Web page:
The Bahamas has some of the most gifted track and basketball athletes in the world, but what is lacking is said to be the mental health aspect. “Once athletes get to a certain level, everyone is very gifted. It is often times those with the strongest mental fortitude who come out on top,” said McKenzie. He strongly believes that athletes in The Bahamas can be on top if they have the proper mental training, because fear of evaluation is one of the biggest causes of performance anxiety, he said.
As to why The Bahamas needs sports psychology, McKenzie said that one who covers competitions regularly can tell who has been mentally prepared and who hasn’t. While The Bahamas regularly sends junior athletes ages nine to 20 to international competitions, there are usually no sports psychologists with them prior to, during or even after the trips. This is a major problem that must be addressed, according to McKenzie. Speaking on the importance to getting to these athletes at the junior level, McKenzie noted that it’s important to build a foundation, especially in competition, teaching children how to control their emotions and anxiety levels. “Children at that age are vulnerable and experiences then can make or break them in terms of continuing on in their chosen sport,” said McKenzie. “Much the same way that parents instill certain values in their children to build a foundation, much is the same as building a mental fortitude to help them in the long run. As talented as a child is athletically, without the proper mental training, children will never reach their full potential.”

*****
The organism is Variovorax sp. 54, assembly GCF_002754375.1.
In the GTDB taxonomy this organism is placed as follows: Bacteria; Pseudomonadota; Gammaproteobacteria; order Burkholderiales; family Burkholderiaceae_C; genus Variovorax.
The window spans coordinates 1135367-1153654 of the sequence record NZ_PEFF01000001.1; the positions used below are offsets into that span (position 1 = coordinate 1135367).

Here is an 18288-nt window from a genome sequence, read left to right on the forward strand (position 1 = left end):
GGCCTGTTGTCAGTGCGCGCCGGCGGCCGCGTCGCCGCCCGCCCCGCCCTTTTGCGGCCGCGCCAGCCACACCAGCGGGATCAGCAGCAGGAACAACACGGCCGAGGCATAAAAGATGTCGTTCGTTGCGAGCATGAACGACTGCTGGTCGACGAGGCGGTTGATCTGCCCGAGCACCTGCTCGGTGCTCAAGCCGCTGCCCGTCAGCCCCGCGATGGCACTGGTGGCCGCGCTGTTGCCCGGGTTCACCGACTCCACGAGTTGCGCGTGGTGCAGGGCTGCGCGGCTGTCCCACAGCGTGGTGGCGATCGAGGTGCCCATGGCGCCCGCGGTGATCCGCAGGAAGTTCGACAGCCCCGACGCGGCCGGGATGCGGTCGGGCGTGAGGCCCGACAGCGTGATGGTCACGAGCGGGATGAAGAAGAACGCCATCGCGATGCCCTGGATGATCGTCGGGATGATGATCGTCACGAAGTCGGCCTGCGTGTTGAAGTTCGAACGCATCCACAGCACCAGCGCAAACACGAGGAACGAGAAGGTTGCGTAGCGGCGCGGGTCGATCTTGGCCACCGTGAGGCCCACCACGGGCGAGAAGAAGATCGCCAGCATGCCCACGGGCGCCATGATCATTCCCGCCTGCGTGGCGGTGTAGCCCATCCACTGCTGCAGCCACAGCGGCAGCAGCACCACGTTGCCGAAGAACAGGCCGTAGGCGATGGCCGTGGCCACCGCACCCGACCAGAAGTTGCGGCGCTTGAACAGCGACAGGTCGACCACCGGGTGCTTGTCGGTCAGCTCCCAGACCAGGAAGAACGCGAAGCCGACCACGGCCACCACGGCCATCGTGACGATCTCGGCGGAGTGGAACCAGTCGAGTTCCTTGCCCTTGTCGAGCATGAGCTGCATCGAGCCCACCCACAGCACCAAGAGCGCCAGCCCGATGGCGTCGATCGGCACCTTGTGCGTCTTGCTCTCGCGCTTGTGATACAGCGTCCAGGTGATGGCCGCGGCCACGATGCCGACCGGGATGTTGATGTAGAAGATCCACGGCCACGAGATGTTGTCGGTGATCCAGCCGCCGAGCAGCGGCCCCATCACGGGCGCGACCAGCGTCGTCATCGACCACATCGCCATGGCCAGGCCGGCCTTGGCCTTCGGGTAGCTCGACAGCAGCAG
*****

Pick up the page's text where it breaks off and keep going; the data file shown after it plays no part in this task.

McKenzie has a desire to open everyone’s eyes with a view that sports psychologists are needed, that mental health issues do exist. He said that it is important to start programs at a young age and have actual government funding in this area from the ground up. The athletes here are already among the best in the world and he feels that, once mental health issues are addressed with sports psychologists, it can propel them even higher. “The government should make this a priority,” he said.
As a final thought, McKenzie reiterated that the most important thing is to start when athletes are as young as possible. “It’s vitally important for children to understand that the physical gift will never reach full potential without dealing with the mental component,” he said. “Athletes must be mentally prepared to stay focused, not having fear and anxiety of being evaluated. They must realize this is as important as their physical training and performance.”
McKenzie demonstrates a desire to get his message across. With his knowledge and determination, he is likely to play a key role in the mental aspect of sports in The Bahamas for many years to come.